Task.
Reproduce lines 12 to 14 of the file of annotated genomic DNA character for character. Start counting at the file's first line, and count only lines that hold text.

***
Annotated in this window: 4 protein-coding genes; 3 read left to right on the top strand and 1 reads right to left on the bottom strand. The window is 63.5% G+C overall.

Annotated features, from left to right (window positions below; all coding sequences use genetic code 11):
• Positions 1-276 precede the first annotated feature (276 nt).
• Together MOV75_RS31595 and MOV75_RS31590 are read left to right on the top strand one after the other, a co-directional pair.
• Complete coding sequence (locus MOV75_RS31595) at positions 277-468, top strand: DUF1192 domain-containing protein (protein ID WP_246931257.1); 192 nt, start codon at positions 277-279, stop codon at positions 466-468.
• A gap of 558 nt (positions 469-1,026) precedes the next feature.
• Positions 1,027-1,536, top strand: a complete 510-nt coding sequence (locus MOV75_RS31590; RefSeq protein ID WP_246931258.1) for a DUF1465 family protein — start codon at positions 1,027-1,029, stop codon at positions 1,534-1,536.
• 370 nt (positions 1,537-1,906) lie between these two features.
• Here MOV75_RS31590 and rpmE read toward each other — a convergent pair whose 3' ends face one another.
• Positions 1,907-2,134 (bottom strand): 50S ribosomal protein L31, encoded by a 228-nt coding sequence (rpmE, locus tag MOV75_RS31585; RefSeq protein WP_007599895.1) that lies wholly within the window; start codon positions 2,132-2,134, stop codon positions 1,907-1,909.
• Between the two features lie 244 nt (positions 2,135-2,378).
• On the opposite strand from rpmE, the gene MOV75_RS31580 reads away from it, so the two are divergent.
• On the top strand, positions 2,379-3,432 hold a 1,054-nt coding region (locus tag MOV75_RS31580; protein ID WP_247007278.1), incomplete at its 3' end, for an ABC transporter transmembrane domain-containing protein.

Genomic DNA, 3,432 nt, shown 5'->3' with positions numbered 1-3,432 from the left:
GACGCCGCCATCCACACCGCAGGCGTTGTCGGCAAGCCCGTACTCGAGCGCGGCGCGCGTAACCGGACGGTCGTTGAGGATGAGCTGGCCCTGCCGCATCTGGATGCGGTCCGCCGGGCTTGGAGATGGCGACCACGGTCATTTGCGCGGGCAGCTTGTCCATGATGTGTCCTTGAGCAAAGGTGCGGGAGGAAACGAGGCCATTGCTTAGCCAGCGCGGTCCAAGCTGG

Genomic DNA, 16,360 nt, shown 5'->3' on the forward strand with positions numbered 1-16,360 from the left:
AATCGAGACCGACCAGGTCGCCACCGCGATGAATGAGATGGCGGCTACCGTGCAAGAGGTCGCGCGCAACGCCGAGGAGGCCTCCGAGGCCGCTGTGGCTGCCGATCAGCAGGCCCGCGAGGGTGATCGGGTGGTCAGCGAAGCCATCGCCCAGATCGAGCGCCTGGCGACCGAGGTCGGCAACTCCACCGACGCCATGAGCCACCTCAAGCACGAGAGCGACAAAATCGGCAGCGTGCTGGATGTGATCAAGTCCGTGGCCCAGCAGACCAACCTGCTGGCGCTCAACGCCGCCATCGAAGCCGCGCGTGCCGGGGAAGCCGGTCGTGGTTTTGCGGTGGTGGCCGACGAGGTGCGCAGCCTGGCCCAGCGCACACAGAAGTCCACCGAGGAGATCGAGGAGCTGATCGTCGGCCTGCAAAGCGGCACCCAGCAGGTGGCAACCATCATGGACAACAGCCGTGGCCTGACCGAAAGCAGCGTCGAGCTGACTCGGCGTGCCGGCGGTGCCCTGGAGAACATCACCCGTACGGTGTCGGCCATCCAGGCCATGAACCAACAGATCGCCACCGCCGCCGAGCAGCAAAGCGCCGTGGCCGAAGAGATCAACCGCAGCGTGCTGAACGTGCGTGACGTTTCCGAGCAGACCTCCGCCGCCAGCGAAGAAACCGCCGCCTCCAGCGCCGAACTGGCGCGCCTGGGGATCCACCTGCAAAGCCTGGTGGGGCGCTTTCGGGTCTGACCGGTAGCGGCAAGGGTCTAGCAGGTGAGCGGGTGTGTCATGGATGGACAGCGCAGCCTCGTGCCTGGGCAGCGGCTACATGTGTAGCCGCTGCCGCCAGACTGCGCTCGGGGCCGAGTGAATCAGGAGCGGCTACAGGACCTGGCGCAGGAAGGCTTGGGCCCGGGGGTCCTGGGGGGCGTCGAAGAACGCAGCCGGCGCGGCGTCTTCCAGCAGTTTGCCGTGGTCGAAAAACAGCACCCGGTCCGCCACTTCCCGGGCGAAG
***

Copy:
• On the opposite strand from rpmE, the gene MOV75_RS31580 reads away from it, so the two are divergent.
• On the top strand, positions 2,379-3,432 hold a 1,054-nt coding region (locus tag MOV75_RS31580; protein ID WP_247007278.1), incomplete at its 3' end, for an ABC transporter transmembrane domain-containing protein.

Genomic DNA, 3,432 nt, shown 5'->3' with positions numbered 1-3,432 from the left: